artist / participant

press release

Born in 1984, Jack Strange’s artistic career has so far been as short as it has been intense. As a result, we lack a comprehensive critical study of his already sizeable body of work, the commentary on it so far being limited to an appreciation of his quirky sense of humour and his acuity in the handling of very diverse materials, as well as his interest in conceptual techniques such as appropriation and the ready-made. Regarding his thematic focus, the critics have been reluctant to single any out, although his interest in subverting the everyday is generally acknowledged. This subversive intent is mainly dispensed with flippancy and wit, although in works such as g (2008) or Study group (2008), Strange’s humour turns menacing and suggests the break-up of the ego and loss of meaning.

In trying to move beyond this somewhat sparse critical consensus, we might stress, for example, the markedly epigrammatic nature of Strange’s oeuvre (he rarely attempts to work serially and, even when he does, some of the constituent works are sometimes about to give the game away). This might partly be attributed to an ebullient imagination, but it also could be seen as revealing a mistrust of reflection, of the deliberative processes a viewer engages in when evaluating an artwork. On the contrary, Strange’s disparate objects, drawings and videos ask to be understood rather than interpreted, an intention reinforced by their seemingly improvised manner and constant interplay of scale.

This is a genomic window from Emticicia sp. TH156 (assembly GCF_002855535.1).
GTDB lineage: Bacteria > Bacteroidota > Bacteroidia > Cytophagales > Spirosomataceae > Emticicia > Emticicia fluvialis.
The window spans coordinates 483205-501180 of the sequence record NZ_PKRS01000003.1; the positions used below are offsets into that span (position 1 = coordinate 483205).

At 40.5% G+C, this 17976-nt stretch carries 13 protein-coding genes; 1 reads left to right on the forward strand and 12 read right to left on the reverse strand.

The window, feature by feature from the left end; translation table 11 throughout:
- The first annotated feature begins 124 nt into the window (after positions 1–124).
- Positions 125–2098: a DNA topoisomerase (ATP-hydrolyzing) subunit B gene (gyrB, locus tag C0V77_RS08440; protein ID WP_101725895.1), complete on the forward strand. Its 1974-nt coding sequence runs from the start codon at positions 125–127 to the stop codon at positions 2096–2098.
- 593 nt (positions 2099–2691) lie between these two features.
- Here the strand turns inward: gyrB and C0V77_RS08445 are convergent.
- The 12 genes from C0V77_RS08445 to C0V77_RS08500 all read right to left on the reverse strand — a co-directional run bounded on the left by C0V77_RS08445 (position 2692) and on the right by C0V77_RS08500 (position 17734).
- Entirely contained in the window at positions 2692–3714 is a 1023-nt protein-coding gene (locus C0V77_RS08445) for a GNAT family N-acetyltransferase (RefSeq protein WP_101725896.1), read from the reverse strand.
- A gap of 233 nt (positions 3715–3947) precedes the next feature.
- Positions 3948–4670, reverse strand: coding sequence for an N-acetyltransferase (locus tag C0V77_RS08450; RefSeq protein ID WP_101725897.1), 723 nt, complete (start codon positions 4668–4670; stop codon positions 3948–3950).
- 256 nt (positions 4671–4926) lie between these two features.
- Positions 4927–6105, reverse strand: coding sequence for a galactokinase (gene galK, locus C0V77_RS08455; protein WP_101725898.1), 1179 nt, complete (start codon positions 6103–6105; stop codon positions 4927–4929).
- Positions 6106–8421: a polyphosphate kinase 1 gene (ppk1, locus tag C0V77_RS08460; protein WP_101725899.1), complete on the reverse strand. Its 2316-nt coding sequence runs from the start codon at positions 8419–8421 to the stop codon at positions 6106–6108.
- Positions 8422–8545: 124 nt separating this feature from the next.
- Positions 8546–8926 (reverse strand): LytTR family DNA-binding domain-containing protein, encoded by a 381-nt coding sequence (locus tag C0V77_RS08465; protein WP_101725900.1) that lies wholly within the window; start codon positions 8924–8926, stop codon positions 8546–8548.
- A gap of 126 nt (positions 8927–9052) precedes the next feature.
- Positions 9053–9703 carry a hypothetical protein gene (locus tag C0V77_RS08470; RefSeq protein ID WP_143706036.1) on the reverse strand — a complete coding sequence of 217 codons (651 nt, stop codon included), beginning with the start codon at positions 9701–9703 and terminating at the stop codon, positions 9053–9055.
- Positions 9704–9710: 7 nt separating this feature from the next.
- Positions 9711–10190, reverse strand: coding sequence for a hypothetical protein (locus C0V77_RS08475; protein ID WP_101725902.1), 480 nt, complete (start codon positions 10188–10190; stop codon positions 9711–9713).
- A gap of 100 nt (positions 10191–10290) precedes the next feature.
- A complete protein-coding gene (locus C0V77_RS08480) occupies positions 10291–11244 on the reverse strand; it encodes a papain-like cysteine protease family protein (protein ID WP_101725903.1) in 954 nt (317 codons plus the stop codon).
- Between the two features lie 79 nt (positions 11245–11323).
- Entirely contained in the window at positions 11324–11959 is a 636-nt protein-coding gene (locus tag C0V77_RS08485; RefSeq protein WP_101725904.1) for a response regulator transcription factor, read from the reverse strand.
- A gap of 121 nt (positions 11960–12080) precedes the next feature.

An illuminating way of assessing Strange’s overall project might be to turn to the idea of invocation. Invocations do not draw on reasoning, but on thoughts cut short and unfinished sentences – they do not try to explain anything, but rather seek to create a mood conducive to portent and magic. This mood is best achieved by repetition, as in the circular quality of the videos, the obsessive grid-like text drawings and the permutation of simple elements, all reinforced by the visceral quality of blood and the allusion to human organs. Incongruous objects turn out to be sacred symbols, and we viewers are the cult members gathered to attend the ritual. Because some kind of ritual is unfolding, make no mistake, and it leaves us with a nagging question – which entity is being invoked here? Is it ominous, a herald of chaos, or rather a light-hearted, benevolent god with a radiant neon smile?

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Jack Strange - NOT REALLY